No. of Recommendations: 8
Hi, FC-ers all!

Before I take off for a month in “the South” … meaning Girona in Spain, where my youngest son lives, the Toulouse area in France, where I have rented a vacation home, and a weekend in Avignon, France, where my oldest son lives, I want to share a discovery with you and ask what you think of it. The German weekly investment magazine I subscribe to (Boerse Online) regularly brings an article by a correspondent based in New York in which she talks about companies not necessarily on the average German's radar screen. One such company intrigued me so much that I looked up its website, and its SEC filings, and found my enthusiasm growing.

The company's name is Blue Nile (NILE:Nasdaq), and it is attempting to be the Dell of diamonds. It went public in May of this year, so it is too early to know how it will fare, financially and/or share-wise, but I find the company's idea fascinating and its website a real buyer's treat. Which should I describe first? Perhaps the idea:

Founded by Mark Vadon and Ben Elowitz (formerly of in 1999 as an online jewelry store with the uninspiring name of, the company subsequently chose the more exotic, or more attractive “Blue Nile”. Vadon's motivation was his discouraging experience when he tried to buy an engagement ring for his fiancée. Men, he realized, aren't necessarily the most knowledgeable about women's jewelry, nor about women's tastes in the same. With Elowitz he constructed the business, and the website, to help guide the prospective male buyer through the maze of possibilities. One can click on Education and find out about diamonds in general – cuts, color, clarity, carat weight (with the help of good illustrations), or about ring material – platinum, gold, sterling silver, or, perhaps the most important, about how to discern what kind of jewelry the woman in one's life prefers. A list of questions guides the “tech-savvy Marc Antonys” seeking to “woo their Cleopatras”
(quotations from the IPO information on the business at
Does she wear primarily gold, silver, or platinum? Choose the metal she wears most.
Does she wear subtle stud earrings and thin chain necklaces or larger, more noticeable things like big hoop earrings and wide bangle bracelets? Make sure your gift matches her taste in jewelry size.
Does she have a few precious things, or does she have several ensembles she wears for different occasions? This will help you decide whether to spend more on one thing, or less on several things that go together (this is called a jewelry ensemble).
(Taken from the website
The buyer can go at his purchase by product - clicking on diamonds, engagement rings, wedding rings, or others, or by material - clicking on platinum, gold, pearl and such.
Finally, and here is the Dell connection: The company offers loose diamonds and settings, the buyer chooses exactly what he wants, and the ring is then assembled. Delivery service is via FedEx and is free of charge.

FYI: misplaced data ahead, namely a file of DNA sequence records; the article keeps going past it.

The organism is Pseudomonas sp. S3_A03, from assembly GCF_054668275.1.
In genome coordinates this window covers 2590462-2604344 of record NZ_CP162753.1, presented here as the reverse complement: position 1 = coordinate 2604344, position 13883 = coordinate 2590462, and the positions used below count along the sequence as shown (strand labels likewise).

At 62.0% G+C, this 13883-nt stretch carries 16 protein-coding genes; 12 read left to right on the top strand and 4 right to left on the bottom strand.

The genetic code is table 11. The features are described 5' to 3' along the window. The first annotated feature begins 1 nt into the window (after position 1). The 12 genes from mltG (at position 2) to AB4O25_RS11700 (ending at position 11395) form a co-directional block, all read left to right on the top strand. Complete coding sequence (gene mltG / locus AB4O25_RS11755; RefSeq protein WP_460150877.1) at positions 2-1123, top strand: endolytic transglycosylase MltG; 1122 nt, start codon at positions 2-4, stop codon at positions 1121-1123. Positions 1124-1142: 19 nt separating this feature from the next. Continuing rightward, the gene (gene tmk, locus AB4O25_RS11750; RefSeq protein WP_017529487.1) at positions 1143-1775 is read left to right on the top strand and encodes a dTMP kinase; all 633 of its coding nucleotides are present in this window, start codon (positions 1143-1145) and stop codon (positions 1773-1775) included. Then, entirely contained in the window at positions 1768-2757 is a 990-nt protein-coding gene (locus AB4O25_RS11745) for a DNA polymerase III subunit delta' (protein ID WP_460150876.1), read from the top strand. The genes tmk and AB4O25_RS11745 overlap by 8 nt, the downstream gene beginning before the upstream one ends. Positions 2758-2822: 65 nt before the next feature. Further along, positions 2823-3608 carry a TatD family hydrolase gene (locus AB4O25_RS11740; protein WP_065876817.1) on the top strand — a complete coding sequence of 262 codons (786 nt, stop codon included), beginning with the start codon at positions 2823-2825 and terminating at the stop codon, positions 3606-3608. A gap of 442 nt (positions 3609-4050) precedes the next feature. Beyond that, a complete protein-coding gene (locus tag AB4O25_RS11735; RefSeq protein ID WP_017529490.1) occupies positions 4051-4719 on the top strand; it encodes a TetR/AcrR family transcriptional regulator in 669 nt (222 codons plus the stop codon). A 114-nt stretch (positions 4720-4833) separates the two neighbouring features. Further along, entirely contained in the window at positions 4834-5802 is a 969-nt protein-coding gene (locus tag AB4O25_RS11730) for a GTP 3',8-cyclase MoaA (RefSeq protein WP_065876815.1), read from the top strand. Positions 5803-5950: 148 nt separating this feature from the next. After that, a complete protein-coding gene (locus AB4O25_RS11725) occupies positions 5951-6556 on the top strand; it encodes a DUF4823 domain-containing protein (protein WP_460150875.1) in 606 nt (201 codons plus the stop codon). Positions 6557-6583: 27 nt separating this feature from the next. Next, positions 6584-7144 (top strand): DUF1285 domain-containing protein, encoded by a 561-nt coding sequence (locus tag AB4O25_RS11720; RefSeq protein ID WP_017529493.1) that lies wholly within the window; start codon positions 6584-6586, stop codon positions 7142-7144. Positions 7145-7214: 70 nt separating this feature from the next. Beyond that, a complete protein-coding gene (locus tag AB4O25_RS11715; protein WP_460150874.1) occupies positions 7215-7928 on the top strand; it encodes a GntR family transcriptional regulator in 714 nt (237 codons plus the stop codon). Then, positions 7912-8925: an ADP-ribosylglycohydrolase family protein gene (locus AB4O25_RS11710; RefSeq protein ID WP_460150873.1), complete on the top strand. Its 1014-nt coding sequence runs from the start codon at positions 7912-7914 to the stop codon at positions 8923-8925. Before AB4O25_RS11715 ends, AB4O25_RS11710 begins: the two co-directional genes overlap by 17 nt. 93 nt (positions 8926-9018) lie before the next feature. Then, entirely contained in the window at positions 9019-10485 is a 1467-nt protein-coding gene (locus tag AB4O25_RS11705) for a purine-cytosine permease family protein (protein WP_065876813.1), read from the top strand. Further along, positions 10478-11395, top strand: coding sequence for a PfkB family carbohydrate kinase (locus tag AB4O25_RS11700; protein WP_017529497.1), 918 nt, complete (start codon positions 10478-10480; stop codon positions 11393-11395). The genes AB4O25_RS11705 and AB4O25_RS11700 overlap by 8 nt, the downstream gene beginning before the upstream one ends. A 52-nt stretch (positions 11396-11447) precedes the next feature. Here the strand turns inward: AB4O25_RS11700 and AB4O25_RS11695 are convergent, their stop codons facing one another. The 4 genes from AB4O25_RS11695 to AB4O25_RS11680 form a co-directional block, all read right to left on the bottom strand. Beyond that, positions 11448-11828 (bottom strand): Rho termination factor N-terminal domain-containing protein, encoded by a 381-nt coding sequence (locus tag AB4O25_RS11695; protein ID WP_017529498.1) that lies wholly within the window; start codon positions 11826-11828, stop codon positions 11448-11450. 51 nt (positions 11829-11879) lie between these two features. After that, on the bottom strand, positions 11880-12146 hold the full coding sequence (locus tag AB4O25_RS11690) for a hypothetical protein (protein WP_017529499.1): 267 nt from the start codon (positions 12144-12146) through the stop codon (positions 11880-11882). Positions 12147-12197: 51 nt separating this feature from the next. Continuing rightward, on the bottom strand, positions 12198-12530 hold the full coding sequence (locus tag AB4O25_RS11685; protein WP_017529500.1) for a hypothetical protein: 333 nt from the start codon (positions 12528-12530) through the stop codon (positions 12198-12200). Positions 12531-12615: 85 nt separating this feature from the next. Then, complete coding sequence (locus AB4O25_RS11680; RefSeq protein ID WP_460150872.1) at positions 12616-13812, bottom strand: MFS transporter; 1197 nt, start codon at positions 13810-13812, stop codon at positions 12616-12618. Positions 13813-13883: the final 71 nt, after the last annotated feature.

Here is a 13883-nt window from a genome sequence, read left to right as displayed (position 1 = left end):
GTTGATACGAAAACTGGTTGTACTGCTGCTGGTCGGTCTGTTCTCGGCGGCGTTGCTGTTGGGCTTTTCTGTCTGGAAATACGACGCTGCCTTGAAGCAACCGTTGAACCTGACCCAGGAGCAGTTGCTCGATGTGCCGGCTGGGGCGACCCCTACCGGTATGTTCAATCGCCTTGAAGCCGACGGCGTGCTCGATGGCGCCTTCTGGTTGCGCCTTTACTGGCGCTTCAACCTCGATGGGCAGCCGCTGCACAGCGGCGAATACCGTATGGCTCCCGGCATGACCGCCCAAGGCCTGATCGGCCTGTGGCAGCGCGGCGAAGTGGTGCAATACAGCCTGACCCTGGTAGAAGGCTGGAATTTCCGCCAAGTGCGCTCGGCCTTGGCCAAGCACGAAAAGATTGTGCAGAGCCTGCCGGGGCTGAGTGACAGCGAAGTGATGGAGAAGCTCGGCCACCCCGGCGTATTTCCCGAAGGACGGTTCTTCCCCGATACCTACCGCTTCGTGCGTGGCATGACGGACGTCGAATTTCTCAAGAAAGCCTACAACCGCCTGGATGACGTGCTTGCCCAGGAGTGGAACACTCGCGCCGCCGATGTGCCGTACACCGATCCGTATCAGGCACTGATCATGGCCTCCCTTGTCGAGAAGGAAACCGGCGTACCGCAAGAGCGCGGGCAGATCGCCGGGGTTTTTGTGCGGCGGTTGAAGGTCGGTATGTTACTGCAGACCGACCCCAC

What does the business world say about the quality of the Blue Nile's business? Blue Nile quotes ( Since the fall of 2000 Blue Nile has continually held the position of "Forbes Favorite" online jeweler, their highest position in the ranking of the best Web sites. Further awards include's Circle of Excellence Platinum Award and nomination for a Best Overall Company category finalist in the first national, American Business Awards.

I found the following story particularly intriguing (
Blue Nile asked a Fox affiliate to compare their diamonds with those of traditional jewellers. Fox did just that, however undercover, so neither Nile nor the others knew who was doing what. The team bought diamonds at three jewelry stores and through Blue Nile, each for around $4000, and took them to a gemologist for analysis. Blue Nile's diamond was as good as all the others. The only difference? All of the rings came as stated on their appraisal certificates, and all of the rings cost us less than our gemologist appraised them for. But you know where we got the best deal? Blue Nile! "We're glad that it worked out and that everybody can see the value that we do offer" said Blue Nile representative Robin Codner. And what a value it was. We paid $4,000 for the ring, but according to our gemologist the retail value was $8,480!

So what do the financials say? A quick look at the pre-IPO figures is more than encouraging:

Dec. 03 Dec 02 Dec 01
Revenue 128.9 72.1 48.7
Gross Profit Margin 22.8% 25.2% 22.9%
Net Income 27.0 1.6 (7.4)
Short-Term Debt 0.0 8.0 --
Long-Term Debt 0.0 1.1 --

The company's 10Q for Q2 shows a number of good developments in 2004 as well (all figures in thousands):

Q2 2004 Q2 2003
Cash from operation 6,759,000 4,432,000
Free cash flow 6,436,000 3,916,000
July 4, 2004 December 31, 2003
Accounts receivable 517 843
Inventories 6,681 10,204
Accounts payable 13,786 26,786
YTD 7/4/2004 YTD 30/6/2003
Net sales 70,806 51,882
Operating income 5,720 4,053
Net income 3,768 (incl. tax) 3,934(excl. tax)
Increase (dec.) in cash 22,263 (9,379)

A final comment: The board of Blue Nile is no strict men's domain. While CEO, COO and two vice presidents are men, the CFO and the two other vice presidents are women. That appeals to me … purely subjective argument, I admit. Or is it?

I'd be interested in hearing your comments, doubts, questions!

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